Teuchi Udon

Grain milling technology is said to have entered Japan during the thirteenth century when a Buddhist monk, Enni Ben’en, returned with it after studying meditation in China.  Along with that mechanical knowledge, he brought with him the idea that would eventually lead to the thick, white, toothsome, wheat flour noodle that we know today as udon.  Easily our favourite type of noodle, udon has enough character to be the main focal point of a dish, whether it’s a meal of chilled noodles with dipping sauce in the heat of the Summer, a plate of fried yaki-udon bought from a yatai at a festival or sunken deep in a bowl of smoky pork broth, topped with slow braised meat and a boiled egg.  There are some fantastic udon available to buy from supermarkets, even here in the UK, and they’re the ones we use day-to-day, but when we want something that little bit special, when you want the noodle to break free from its supporting role and be the star of the dish, nothing beats making them yourself.

Making noodles at home is a simple affair, requiring very few ingredients and not taking much time at all; kneading the dough is perhaps the only labour-intensive part of the process and that is made a lot easier by letting your feet do the work rather than wearing out your arm muscles.  The beauty of making udon yourself rather than buying them really lies in the ability to make them whatever size and shape you like- from the almost paper thin Himokawa noodles of Gunma Prefecture, to the finger-thick “Two Noodle” udon of Kyoto’s Tawaraya restaurant and everything inbetween.  Our preference lies somewhere towards the Ise udon end of the spectrum- larger and thicker than commercially available noodles, but not so fat that they take a whole hour to boil them.


Homemade udon noodles, served bukkake style.


  • 500g low gluten bao flour (we like Purple Orchid brand); you could use plain flour or cake flour if you can’t get bao flour
  • 200ml lukewarm water
  • 10g salt


  1. Dissolve the salt in the water, place the flour in a large bowl and add the salt water to it.  Mix the water into the flour with your fingertips; at first the mixture will seem like dry breadcrumbs- and depending on the brand of flour, you may need to add a little more liquid- but as you work the water in, it should become a stiff but pliable dough.
  2. Knead the dough by hand until smooth, then fold in half and transfer to a thick plastic bag.  Wrap the bag of dough in a folded towel to protect it, then place on the floor and continue to knead the dough by stepping on it with your feet (bare feet or just in socks, if you’re wearing shoes the pressure on the dough won’t be even enough and you could puncture the plastic bag).  Tread the dough until it has flattened out to about three or four centimetres thick, take it out of the bag, fold it into thirds, replace it in the bag and repeat the kneading process.  Keep doing this until the dough is extremely smooth and elastic- perhaps as long as twenty minutes.  Allow the dough to rest at room temperature for at least two hours or overnight in the refrigerator.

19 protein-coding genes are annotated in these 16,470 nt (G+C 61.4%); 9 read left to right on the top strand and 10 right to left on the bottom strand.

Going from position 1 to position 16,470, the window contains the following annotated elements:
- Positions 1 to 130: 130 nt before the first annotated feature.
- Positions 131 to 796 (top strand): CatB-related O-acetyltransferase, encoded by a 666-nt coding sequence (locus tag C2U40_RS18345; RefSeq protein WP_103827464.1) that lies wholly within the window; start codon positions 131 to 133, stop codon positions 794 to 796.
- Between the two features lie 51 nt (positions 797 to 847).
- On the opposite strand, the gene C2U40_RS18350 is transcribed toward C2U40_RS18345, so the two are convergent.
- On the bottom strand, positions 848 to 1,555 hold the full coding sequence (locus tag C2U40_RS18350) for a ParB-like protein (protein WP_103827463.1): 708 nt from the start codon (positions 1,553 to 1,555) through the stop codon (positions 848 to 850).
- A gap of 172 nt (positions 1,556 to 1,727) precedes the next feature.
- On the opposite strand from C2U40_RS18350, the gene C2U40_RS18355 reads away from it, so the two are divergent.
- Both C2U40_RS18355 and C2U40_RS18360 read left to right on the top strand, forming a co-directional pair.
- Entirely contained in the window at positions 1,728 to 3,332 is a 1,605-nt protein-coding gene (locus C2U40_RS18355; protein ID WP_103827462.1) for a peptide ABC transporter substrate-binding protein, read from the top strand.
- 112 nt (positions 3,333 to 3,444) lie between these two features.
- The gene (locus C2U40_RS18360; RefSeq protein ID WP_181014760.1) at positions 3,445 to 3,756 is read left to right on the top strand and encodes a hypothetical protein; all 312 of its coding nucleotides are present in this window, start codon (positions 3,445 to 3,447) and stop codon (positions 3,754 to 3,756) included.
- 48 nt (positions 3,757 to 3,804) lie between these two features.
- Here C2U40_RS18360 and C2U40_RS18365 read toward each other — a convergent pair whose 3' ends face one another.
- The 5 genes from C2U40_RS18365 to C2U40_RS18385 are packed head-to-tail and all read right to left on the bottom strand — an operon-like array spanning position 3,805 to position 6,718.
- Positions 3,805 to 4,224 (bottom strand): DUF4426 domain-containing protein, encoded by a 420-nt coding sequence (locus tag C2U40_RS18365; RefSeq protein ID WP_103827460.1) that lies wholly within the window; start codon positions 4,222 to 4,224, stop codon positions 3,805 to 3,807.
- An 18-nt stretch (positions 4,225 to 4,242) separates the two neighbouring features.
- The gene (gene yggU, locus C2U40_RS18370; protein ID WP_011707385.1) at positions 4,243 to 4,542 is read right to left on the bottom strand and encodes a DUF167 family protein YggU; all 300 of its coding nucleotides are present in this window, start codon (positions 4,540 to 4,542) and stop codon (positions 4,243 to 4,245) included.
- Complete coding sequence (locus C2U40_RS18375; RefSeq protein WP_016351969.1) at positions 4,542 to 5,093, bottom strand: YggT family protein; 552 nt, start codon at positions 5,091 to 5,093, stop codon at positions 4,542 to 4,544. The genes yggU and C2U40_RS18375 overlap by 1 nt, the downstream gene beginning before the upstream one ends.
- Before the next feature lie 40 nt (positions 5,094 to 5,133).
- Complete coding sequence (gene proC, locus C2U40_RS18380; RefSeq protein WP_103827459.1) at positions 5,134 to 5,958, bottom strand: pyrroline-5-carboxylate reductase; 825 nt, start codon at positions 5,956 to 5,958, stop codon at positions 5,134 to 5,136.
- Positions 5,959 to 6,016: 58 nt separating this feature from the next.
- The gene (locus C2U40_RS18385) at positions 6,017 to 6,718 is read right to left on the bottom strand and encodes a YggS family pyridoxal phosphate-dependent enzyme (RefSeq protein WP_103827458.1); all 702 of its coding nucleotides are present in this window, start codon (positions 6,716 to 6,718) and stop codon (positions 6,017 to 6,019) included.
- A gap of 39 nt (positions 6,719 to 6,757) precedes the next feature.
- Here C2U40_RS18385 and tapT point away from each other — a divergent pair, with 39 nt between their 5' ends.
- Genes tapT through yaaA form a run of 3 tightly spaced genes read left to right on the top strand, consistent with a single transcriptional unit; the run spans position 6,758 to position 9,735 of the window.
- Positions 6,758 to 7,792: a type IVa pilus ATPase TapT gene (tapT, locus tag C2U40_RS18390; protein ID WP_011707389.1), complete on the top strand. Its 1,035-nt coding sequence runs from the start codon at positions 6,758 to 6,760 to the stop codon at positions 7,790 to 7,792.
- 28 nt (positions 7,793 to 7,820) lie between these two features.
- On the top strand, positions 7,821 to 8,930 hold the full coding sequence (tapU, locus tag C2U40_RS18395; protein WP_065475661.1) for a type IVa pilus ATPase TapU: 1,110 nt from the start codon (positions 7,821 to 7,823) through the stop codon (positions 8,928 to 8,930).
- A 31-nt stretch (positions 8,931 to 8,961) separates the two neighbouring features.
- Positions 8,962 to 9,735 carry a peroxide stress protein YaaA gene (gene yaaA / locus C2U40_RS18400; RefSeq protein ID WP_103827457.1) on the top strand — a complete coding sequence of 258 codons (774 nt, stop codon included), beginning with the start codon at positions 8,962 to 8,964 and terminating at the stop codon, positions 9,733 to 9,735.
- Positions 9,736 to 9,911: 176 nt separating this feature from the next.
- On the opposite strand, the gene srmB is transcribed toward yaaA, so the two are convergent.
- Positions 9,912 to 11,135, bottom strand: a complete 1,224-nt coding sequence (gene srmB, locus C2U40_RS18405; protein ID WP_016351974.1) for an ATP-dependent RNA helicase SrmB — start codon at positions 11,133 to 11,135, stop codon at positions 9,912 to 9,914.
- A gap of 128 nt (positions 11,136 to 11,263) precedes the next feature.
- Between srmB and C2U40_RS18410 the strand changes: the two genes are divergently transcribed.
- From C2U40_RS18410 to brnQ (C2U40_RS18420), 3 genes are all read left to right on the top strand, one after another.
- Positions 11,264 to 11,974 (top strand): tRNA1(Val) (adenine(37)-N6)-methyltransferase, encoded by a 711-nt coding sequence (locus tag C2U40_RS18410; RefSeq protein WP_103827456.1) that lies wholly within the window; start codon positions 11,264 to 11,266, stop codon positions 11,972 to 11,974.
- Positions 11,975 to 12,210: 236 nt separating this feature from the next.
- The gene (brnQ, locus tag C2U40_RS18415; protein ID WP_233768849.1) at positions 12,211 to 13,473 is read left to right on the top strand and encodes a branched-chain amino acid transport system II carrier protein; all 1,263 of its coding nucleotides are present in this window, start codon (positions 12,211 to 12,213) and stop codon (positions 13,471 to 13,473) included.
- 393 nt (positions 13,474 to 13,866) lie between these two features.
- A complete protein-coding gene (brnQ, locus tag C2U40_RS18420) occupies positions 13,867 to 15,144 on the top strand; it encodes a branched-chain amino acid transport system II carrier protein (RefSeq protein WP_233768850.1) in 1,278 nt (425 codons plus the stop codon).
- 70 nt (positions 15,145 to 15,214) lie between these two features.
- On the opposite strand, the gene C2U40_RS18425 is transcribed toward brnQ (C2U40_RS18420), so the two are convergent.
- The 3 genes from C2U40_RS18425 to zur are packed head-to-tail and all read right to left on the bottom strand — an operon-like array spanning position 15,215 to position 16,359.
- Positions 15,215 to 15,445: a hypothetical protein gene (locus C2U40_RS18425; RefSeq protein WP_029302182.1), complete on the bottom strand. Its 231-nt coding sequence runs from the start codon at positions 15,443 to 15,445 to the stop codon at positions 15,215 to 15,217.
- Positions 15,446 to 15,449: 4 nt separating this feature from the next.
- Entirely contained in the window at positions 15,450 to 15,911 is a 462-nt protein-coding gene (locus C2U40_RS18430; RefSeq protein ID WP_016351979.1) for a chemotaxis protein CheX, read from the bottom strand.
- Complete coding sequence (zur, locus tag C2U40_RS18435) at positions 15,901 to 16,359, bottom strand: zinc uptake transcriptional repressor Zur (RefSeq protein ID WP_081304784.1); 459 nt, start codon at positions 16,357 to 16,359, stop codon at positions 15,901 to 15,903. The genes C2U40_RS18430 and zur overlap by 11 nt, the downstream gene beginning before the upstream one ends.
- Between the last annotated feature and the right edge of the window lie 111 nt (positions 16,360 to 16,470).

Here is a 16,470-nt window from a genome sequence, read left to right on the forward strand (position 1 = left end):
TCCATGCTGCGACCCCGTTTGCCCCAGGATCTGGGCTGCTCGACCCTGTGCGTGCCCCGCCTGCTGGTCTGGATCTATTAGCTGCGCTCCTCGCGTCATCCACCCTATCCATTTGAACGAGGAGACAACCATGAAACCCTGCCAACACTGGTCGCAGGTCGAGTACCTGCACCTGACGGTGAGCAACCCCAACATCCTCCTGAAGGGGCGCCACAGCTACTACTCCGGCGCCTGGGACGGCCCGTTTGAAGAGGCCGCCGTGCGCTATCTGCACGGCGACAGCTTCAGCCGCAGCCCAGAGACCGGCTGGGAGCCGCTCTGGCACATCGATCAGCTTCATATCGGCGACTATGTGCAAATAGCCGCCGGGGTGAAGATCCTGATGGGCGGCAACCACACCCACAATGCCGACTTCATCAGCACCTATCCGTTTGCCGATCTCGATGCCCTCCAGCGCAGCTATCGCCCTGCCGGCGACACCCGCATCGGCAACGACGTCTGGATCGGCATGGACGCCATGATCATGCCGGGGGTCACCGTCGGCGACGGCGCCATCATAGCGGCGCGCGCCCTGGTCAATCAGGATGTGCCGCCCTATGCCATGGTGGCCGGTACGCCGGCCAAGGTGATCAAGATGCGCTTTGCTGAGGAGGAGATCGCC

3. Cut the dough into three equal portions, then dust with flour and pass each piece through the thickest setting of a pasta roller (ours rolls to around 4mm thick).  Dust the sheets of noodle dough with more flour and cut into lengths of approximately 30-40cm.  Roll up each piece of dough from its short side and then using a very sharp knife, slice the sausage of dough into 5mm wide disks.  Unravel each of these coiled discs to reveal your udon, then dust your noodles lightly with flour to stop them sticking together.
  4. Bring a large pan of water to the boil, then add the noodles and cook over a medium heat for thirty minutes, topping the pan up with water if required.  After half an hour of boiling, the noodles will be cooked but still fairly firm, which is the way we prefer to eat them; if you’d like your noodles to be a little softer, continue cooking for another five minutes or so (if you’ve made your noodles a different thickness to ours, the cooking times will alter accordingly).
  5. When the noodles are cooked, drain the hot water off them, then fill a large bowl with fresh cold water and add the udon.  Rub the noodles gently with your hands, and stir them around in the water to wash off excess starch from the surface of the udon.  Drain them one last time then they’re ready for use in your recipe.



Makes enough noodles for 6 servings.


3 thoughts on “Teuchi Udon

  1. These turned out great!! I tried making my own udon once but I didn’t use the right flour and they came out super chewy haha. This makes me feel like giving it another go!

    Liked by 1 person

    1. Thank you 🙂 The flour is really important, we tried making our first batches with strong bread flour and they came out dirty coloured and tough, but as soon as we found a good white bao flour, it all came together perfectly. Give them another try, I’m sure you’ll get it right this time 🙂


      1. I think I actually mixed in a bit of whole wheat flour that time, and that must’ve really thrown things off! I’ve seen bao flour in the shops before but I’ve never tried it out. I will give it a go soon 🙂

        Liked by 1 person

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